Those aren't middle-class people. That's the working class in this country. Most people in this country are working-class people. The work that I've done, it's about 62 percent of the labor force in the United States are just ordinary working people.

BILL MOYERS: But Obama and McCain keep talking about the middle class, the middle class. Are you saying that middle class is already disappearing?

MICHAEL ZWEIG: Well, I'm saying that the middle class is there as professional people, as small business owners, as managers. When we talk often about the disappearing middle class, we're talking about good jobs that are disappearing. But those are working class jobs. It isn't that the working class people are disappearing. The conditions of life of working class people are being pushed down. And that's been going on for 35 years.

BILL MOYERS: You call for more government spending on these people, some $220 billion, in fact.

MICHAEL ZWEIG: Right.

BILL MOYERS: What would that do?

MICHAEL ZWEIG: Well, the study comes out of a desire to understand the stimulus package. As people may remember in the old days before all this Wall Street stuff was happening, people were talking about a stimulus package that could boost the economy. It could take us more towards full employment.

And the task here was that we took on in the Center for Study of Working Class Life was to design a stimulus package that would take the country towards economic prosperity but would do it in a why that would immediately serve the needs of the low-wage workers in this country or economically distressed workers. So we have a number of $220 billion that is divided into three pieces.

We have one piece of about $60 billion that increases the existing income support programs in the country like the earned income tax credit. This is a program very important. Almost no one ever talks about it. Extending employment compensation, extending food stamps and housing subsidies. That would help that community. And that would put money in their pockets. And they would spend that money. And that would help to stimulate the economy.

The second piece is to send $50 billion to the states. The states are in desperate trouble here in New York, in California, around the country. And what do they do? They cut Medicaid. They cut the programs that are important for working people. So if we could restore those budgets with the requirement that that money be spent on Medicaid and other programs that are beneficial for working people, that would be another part of this stimulus that would also go directly to the people who need it. So that's $110 billion.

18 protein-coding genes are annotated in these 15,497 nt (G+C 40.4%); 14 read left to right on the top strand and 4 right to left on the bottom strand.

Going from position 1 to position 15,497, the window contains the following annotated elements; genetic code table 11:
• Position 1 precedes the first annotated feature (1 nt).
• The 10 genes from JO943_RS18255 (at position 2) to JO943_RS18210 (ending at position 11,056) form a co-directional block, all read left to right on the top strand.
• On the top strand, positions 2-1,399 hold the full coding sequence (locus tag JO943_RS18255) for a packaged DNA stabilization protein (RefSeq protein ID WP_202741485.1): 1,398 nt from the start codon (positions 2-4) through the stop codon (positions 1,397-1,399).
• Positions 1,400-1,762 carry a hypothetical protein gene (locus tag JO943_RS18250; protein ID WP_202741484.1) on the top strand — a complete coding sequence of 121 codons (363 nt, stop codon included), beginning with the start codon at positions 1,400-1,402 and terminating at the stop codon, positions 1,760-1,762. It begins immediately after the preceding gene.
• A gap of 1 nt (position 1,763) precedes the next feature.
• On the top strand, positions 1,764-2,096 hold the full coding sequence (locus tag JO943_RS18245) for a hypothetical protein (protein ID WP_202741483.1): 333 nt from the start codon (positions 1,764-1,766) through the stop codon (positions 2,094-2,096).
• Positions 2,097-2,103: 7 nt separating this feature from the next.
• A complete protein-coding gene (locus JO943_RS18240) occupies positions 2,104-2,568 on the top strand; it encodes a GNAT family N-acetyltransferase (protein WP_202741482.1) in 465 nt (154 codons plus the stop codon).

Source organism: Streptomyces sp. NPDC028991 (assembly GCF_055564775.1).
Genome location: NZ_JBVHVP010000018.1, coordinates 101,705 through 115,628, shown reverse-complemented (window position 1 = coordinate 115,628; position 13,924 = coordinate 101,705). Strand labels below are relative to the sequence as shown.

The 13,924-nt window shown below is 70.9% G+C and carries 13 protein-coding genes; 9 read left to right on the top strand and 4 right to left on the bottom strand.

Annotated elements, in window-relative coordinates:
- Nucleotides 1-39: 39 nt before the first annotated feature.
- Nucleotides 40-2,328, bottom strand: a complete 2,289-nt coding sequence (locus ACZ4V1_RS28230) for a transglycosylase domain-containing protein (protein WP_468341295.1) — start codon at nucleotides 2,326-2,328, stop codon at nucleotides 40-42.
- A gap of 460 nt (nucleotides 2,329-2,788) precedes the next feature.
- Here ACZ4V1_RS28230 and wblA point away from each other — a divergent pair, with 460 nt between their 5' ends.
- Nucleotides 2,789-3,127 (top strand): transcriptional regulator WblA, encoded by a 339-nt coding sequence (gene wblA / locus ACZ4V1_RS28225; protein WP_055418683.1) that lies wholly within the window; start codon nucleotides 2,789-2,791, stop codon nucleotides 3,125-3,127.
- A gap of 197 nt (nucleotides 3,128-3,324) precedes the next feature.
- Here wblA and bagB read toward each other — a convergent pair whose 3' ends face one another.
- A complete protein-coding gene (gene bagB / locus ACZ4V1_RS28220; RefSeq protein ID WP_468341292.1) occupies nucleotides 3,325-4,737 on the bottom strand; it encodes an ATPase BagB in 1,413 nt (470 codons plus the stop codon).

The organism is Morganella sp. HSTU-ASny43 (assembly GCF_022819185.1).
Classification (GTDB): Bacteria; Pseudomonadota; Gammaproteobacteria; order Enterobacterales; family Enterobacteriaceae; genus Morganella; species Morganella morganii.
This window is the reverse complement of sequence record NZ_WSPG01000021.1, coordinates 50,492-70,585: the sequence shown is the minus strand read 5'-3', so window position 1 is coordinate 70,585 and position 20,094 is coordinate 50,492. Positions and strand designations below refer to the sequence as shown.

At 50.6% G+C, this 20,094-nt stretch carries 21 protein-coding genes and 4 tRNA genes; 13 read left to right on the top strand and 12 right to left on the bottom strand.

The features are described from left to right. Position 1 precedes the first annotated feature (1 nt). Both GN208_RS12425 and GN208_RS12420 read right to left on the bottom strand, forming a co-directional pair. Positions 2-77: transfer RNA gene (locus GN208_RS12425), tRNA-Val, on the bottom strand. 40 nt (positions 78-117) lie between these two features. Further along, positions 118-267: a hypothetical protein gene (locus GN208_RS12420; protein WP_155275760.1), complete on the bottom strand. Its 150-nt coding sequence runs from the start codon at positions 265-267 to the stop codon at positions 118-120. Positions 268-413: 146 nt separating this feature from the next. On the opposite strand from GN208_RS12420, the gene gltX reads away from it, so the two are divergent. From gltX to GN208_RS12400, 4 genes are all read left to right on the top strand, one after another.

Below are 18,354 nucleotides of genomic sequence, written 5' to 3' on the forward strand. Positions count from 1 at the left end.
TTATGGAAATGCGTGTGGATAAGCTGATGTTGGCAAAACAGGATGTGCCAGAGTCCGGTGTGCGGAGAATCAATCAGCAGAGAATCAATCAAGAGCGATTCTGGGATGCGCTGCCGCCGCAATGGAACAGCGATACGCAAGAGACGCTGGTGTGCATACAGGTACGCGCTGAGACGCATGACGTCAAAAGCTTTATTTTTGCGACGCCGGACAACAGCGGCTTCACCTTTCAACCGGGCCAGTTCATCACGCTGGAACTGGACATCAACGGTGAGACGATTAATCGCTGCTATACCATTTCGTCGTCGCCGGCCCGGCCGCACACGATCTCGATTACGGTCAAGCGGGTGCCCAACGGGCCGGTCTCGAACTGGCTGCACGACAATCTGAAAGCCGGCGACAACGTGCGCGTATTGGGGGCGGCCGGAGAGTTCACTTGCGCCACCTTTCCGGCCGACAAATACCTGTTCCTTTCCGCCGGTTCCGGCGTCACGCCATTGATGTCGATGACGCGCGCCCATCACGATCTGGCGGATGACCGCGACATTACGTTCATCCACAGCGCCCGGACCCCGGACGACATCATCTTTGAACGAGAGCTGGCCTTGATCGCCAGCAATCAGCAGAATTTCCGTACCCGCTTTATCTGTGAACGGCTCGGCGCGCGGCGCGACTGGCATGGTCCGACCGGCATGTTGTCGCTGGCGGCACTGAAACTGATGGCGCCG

The other $110 billion of this stimulus package is checks. Another round of checks. But instead of just sending the checks that was done earlier this year to basically everybody in the country, why don't we just focus that money on the people who really need it? And let's send it to the bottom half of the income distribution. Fifty-five million families in the United States and households-

BILL MOYERS: How many?

MICHAEL ZWEIG: Fifty-five million households.

BILL MOYERS: Right.

MICHAEL ZWEIG: That's half. And they make $50,000 a year or less. That's who we're talking about. Send that money out. And we would stimulate the economy. You would have time to get infrastructure projects going, which take a year or two to get going. And when those infrastructure projects are in place, some of these other transfers can be backed off.

BILL MOYERS: But with all due respect, Michael, who's going to buy this? I mean, we're spending $700, $800 billion to bail out the financial system. You've got deficits rising beyond this side of heaven. You've also got the "us versus them" mentality-

MICHAEL ZWEIG: Right, right.

BILL MOYERS: -the person making $51,000 a year doesn't want to help the person making $49,000-

MICHAEL ZWEIG: Forty-nine, yeah.

BILL MOYERS: -right? So, I mean, is this really down to earth? Is this really practical?

MICHAEL ZWEIG: Well, it's first of all, it's what needs to happen. So let's start with that. So-

BILL MOYERS: Oh, that.

MICHAEL ZWEIG: Then let's say, okay, a month ago when we were talking about this is when we were first drafting it and writing it up and coming up with these numbers. People said, $220 billion, that's an impossible sum of money. Well, now we just have $700 billion that's been put on the table. And I'd like to point out that only $250 or $350 billion of that has actually been committed, right? So there's still, of that $700 billion, $350 billion that's left on the table.